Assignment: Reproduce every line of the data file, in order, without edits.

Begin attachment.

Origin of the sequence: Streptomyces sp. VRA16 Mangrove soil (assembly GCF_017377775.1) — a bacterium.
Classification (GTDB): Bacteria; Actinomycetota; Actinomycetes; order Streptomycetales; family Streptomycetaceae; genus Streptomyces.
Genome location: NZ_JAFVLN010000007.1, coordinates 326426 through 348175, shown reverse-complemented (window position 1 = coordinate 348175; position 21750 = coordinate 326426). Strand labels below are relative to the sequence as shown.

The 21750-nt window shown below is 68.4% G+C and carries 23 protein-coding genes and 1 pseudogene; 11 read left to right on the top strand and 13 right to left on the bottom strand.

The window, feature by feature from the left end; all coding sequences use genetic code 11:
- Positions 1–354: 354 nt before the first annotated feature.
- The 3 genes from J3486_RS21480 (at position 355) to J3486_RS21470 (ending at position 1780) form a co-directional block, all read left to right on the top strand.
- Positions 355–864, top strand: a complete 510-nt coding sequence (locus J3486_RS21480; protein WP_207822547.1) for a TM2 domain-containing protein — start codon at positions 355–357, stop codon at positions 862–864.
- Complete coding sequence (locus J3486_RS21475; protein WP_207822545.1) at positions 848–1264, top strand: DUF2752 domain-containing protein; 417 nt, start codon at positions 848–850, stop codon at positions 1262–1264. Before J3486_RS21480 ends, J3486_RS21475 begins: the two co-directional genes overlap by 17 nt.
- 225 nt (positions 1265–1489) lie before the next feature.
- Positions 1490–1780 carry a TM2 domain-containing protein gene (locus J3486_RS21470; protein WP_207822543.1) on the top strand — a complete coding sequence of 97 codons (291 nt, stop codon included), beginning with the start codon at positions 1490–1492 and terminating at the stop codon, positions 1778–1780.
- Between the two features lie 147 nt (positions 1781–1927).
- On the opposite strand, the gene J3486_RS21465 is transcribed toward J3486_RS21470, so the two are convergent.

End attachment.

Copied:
Origin of the sequence: Streptomyces sp. VRA16 Mangrove soil (assembly GCF_017377775.1) — a bacterium.
Classification (GTDB): Bacteria; Actinomycetota; Actinomycetes; order Streptomycetales; family Streptomycetaceae; genus Streptomyces.
Genome location: NZ_JAFVLN010000007.1, coordinates 326426 through 348175, shown reverse-complemented (window position 1 = coordinate 348175; position 21750 = coordinate 326426). Strand labels below are relative to the sequence as shown.

The 21750-nt window shown below is 68.4% G+C and carries 23 protein-coding genes and 1 pseudogene; 11 read left to right on the top strand and 13 right to left on the bottom strand.

The window, feature by feature from the left end; all coding sequences use genetic code 11:
- Positions 1–354: 354 nt before the first annotated feature.
- The 3 genes from J3486_RS21480 (at position 355) to J3486_RS21470 (ending at position 1780) form a co-directional block, all read left to right on the top strand.
- Positions 355–864, top strand: a complete 510-nt coding sequence (locus J3486_RS21480; protein WP_207822547.1) for a TM2 domain-containing protein — start codon at positions 355–357, stop codon at positions 862–864.
- Complete coding sequence (locus J3486_RS21475; protein WP_207822545.1) at positions 848–1264, top strand: DUF2752 domain-containing protein; 417 nt, start codon at positions 848–850, stop codon at positions 1262–1264. Before J3486_RS21480 ends, J3486_RS21475 begins: the two co-directional genes overlap by 17 nt.
- 225 nt (positions 1265–1489) lie before the next feature.
- Positions 1490–1780 carry a TM2 domain-containing protein gene (locus J3486_RS21470; protein WP_207822543.1) on the top strand — a complete coding sequence of 97 codons (291 nt, stop codon included), beginning with the start codon at positions 1490–1492 and terminating at the stop codon, positions 1778–1780.
- Between the two features lie 147 nt (positions 1781–1927).
- On the opposite strand, the gene J3486_RS21465 is transcribed toward J3486_RS21470, so the two are convergent.